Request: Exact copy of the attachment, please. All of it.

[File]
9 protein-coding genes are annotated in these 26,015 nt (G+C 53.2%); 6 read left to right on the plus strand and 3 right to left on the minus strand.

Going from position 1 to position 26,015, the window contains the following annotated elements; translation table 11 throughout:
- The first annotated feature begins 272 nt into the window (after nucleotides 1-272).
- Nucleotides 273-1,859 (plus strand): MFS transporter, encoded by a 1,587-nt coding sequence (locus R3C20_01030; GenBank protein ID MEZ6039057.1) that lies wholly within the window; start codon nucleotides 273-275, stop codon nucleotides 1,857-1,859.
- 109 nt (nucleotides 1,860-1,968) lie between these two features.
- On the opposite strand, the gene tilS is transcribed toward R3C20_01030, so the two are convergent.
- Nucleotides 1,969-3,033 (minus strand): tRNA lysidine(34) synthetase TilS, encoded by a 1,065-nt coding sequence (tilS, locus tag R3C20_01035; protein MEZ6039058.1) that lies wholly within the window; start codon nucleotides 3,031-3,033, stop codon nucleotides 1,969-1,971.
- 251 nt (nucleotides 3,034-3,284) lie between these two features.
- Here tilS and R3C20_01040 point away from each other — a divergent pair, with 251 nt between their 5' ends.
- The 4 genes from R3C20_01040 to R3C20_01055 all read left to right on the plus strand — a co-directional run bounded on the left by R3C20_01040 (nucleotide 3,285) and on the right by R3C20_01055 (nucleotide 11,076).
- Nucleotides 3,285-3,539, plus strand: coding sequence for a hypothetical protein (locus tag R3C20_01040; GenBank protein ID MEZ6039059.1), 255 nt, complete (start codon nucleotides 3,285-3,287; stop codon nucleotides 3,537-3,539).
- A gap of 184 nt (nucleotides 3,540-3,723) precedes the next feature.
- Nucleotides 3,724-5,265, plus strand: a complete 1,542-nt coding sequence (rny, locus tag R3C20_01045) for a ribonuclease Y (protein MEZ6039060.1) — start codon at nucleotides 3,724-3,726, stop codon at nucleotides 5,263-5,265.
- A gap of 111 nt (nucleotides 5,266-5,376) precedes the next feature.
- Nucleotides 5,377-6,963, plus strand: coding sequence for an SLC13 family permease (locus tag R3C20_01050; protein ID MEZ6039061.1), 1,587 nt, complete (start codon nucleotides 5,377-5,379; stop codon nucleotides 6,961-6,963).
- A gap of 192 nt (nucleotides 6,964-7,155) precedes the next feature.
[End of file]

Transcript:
9 protein-coding genes are annotated in these 26,015 nt (G+C 53.2%); 6 read left to right on the plus strand and 3 right to left on the minus strand.

Going from position 1 to position 26,015, the window contains the following annotated elements; translation table 11 throughout:
- The first annotated feature begins 272 nt into the window (after nucleotides 1-272).
- Nucleotides 273-1,859 (plus strand): MFS transporter, encoded by a 1,587-nt coding sequence (locus R3C20_01030; GenBank protein ID MEZ6039057.1) that lies wholly within the window; start codon nucleotides 273-275, stop codon nucleotides 1,857-1,859.
- 109 nt (nucleotides 1,860-1,968) lie between these two features.
- On the opposite strand, the gene tilS is transcribed toward R3C20_01030, so the two are convergent.
- Nucleotides 1,969-3,033 (minus strand): tRNA lysidine(34) synthetase TilS, encoded by a 1,065-nt coding sequence (tilS, locus tag R3C20_01035; protein MEZ6039058.1) that lies wholly within the window; start codon nucleotides 3,031-3,033, stop codon nucleotides 1,969-1,971.
- 251 nt (nucleotides 3,034-3,284) lie between these two features.
- Here tilS and R3C20_01040 point away from each other — a divergent pair, with 251 nt between their 5' ends.
- The 4 genes from R3C20_01040 to R3C20_01055 all read left to right on the plus strand — a co-directional run bounded on the left by R3C20_01040 (nucleotide 3,285) and on the right by R3C20_01055 (nucleotide 11,076).
- Nucleotides 3,285-3,539, plus strand: coding sequence for a hypothetical protein (locus tag R3C20_01040; GenBank protein ID MEZ6039059.1), 255 nt, complete (start codon nucleotides 3,285-3,287; stop codon nucleotides 3,537-3,539).
- A gap of 184 nt (nucleotides 3,540-3,723) precedes the next feature.
- Nucleotides 3,724-5,265, plus strand: a complete 1,542-nt coding sequence (rny, locus tag R3C20_01045) for a ribonuclease Y (protein MEZ6039060.1) — start codon at nucleotides 3,724-3,726, stop codon at nucleotides 5,263-5,265.
- A gap of 111 nt (nucleotides 5,266-5,376) precedes the next feature.
- Nucleotides 5,377-6,963, plus strand: coding sequence for an SLC13 family permease (locus tag R3C20_01050; protein ID MEZ6039061.1), 1,587 nt, complete (start codon nucleotides 5,377-5,379; stop codon nucleotides 6,961-6,963).
- A gap of 192 nt (nucleotides 6,964-7,155) precedes the next feature.